Review Summary: A truly different release, "Boingo" is as effective and unique as anything in the band's discography.
The 1994 release of Boingo
was not only Oingo Boingo
's last release of new material (a live album and several compilations followed), it is one of their most experimental releases, which can be easily evidenced as you put in the disc and "Insanity" opens up the album. When you hear the intricate string, brass and percussion arrangements typical of frontman Danny Elfman
's film scores, you may be compelled to believe that the disc has been mislabeled and you instead have a copy of the Nightmare Before Christmas
soundtrack instead. The lyrics rebel against an overtly right-wing political atmosphere that had taken over the United States ("a million years of evolution and we get Danny Quayle"). And then out of nowhere, against the pounding drums, xylophone and string arrangements, we hear the eerie drone of a children's choir.
This is not actually an Oingo Boingo album. By this time, the band had become "Boingo" -- the rest of the album is strongly influenced by the uprising of alternative rock that had occurred at the beginning of the decade, unlike the previous ska and New Wave-influenced party albums the band had produced in the 1980s. The band's horn section and keyboardist have been pushed down in the mix to make way for the basics of rock: guitars, bass, drums. "Hey!" opens up less heavily than "Insanity", with intertwining electric and acoustic guitars, making fun of alternative rockers who have nothing to say ("I've got a commentary without much to say...I forgot the whole damn point of this whole song...and I've been complaining for so long."), with its chorus prominently and heavily featuring guitar arrangements, with things getting less hectic in the song's protagonist's apparent mental breakdowns. It certainly says more than anything you'd find on a Nirvana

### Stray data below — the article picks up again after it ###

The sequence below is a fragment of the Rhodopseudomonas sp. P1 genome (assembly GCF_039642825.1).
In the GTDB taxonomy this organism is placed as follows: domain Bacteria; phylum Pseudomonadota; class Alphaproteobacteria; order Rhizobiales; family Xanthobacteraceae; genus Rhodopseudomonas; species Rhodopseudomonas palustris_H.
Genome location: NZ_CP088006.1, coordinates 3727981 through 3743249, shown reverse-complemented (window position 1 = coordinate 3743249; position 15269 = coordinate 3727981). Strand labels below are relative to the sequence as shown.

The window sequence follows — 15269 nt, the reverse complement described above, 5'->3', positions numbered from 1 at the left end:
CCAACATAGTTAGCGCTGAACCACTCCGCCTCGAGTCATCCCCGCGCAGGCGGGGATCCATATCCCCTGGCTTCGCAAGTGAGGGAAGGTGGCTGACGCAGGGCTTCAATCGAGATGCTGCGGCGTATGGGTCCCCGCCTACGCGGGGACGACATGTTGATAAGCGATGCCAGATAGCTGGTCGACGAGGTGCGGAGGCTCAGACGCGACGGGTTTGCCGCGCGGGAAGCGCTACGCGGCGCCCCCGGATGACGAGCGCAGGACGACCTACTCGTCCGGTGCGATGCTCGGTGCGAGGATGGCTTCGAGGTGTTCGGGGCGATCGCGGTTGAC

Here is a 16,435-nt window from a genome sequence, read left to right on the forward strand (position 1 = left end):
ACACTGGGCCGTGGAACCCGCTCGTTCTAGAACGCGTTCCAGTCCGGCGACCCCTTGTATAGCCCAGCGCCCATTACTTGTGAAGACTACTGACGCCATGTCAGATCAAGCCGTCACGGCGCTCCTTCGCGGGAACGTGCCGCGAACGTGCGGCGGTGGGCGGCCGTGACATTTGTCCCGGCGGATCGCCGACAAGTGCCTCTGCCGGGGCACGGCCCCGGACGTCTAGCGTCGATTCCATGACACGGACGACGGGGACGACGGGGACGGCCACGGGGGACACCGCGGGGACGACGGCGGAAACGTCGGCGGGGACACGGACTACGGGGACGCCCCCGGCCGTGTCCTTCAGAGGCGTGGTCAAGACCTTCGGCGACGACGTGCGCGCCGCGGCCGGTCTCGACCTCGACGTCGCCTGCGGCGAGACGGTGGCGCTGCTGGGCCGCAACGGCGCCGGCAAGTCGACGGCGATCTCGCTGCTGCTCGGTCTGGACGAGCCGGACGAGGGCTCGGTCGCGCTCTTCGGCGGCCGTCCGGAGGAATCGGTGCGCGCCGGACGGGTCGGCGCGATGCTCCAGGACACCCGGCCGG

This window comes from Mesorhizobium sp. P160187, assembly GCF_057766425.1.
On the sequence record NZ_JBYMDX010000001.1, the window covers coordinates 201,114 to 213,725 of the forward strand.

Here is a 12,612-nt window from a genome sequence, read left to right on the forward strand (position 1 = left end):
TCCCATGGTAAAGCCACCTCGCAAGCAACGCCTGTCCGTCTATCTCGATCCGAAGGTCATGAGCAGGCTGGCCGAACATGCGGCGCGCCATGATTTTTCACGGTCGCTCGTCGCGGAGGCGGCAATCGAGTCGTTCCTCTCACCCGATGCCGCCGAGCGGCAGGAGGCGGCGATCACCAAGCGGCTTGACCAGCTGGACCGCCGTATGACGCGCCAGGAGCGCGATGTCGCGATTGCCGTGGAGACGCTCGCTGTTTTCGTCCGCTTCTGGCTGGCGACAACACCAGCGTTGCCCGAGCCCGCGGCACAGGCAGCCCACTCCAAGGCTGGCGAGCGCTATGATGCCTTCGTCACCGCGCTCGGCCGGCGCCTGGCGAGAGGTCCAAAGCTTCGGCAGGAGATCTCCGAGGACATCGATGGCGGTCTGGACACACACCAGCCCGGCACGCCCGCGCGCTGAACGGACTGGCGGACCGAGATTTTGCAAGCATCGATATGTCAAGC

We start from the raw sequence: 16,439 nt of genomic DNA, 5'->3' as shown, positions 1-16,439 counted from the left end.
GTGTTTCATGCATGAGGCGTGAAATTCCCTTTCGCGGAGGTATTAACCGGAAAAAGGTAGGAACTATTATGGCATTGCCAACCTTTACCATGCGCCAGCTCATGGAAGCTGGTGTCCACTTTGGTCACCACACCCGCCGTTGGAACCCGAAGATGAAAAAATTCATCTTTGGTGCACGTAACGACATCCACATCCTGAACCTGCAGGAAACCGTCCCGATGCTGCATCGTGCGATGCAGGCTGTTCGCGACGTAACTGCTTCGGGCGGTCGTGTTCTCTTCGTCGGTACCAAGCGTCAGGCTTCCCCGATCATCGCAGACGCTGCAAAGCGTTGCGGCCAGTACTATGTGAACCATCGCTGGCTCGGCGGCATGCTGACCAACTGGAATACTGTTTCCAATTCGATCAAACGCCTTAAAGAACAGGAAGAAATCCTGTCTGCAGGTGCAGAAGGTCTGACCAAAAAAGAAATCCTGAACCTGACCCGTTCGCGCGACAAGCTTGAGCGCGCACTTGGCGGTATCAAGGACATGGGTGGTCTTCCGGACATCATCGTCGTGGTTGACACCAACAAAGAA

album. And it's funnier.
Acoustic guitar features prominently in the opening to "Mary", the story of a girl who runs away to find herself, with string arrangements and electric guitar taking the main stage in the instrumental sections and chorus. "Can't See (Useless)", again, heavily employs string arrangements and a subdued band. The nine-minute "Pedestrian Wolves" picks up with heavy electric guitar, but becomes lighter as it goes on. The heaviest track on the album, "Lost Like This", effectively uses electric guitar, pounding drums and rolling bass. "Spider" compliments "Insanity" with its intricate, soft string arrangements. "War Again" effectively uses shaking guitar lines in its anti-war commentary which mocks the oblivious nature of most Americans: "This is better than any video show...it's an action movie!"
Each track is both longer than any song on an Oingo Boingo album and longer than typical singles of any era, with the album's shortest tracks being a 38-second "Tender Lumplings" (apparently an unfinished song intended for Nightmare Before Christmas
) and a cover of The Beatles
' "I Am The Walrus". "Change" lasts a total of 15 minutes and 58 seconds, and is the longest track ever released by the band. Perhaps the lightest track on the album is "Helpless", in which Elfman sings in Jack Skellington mode and humorously rebuffs the rest of the album's content, horn arrangements back in full force. The album as a whole is the perfect antidote to the hordes of humorless suburbanites that have been dominating the airwaves lately, a dark album with effective humorous undertones. Excellent.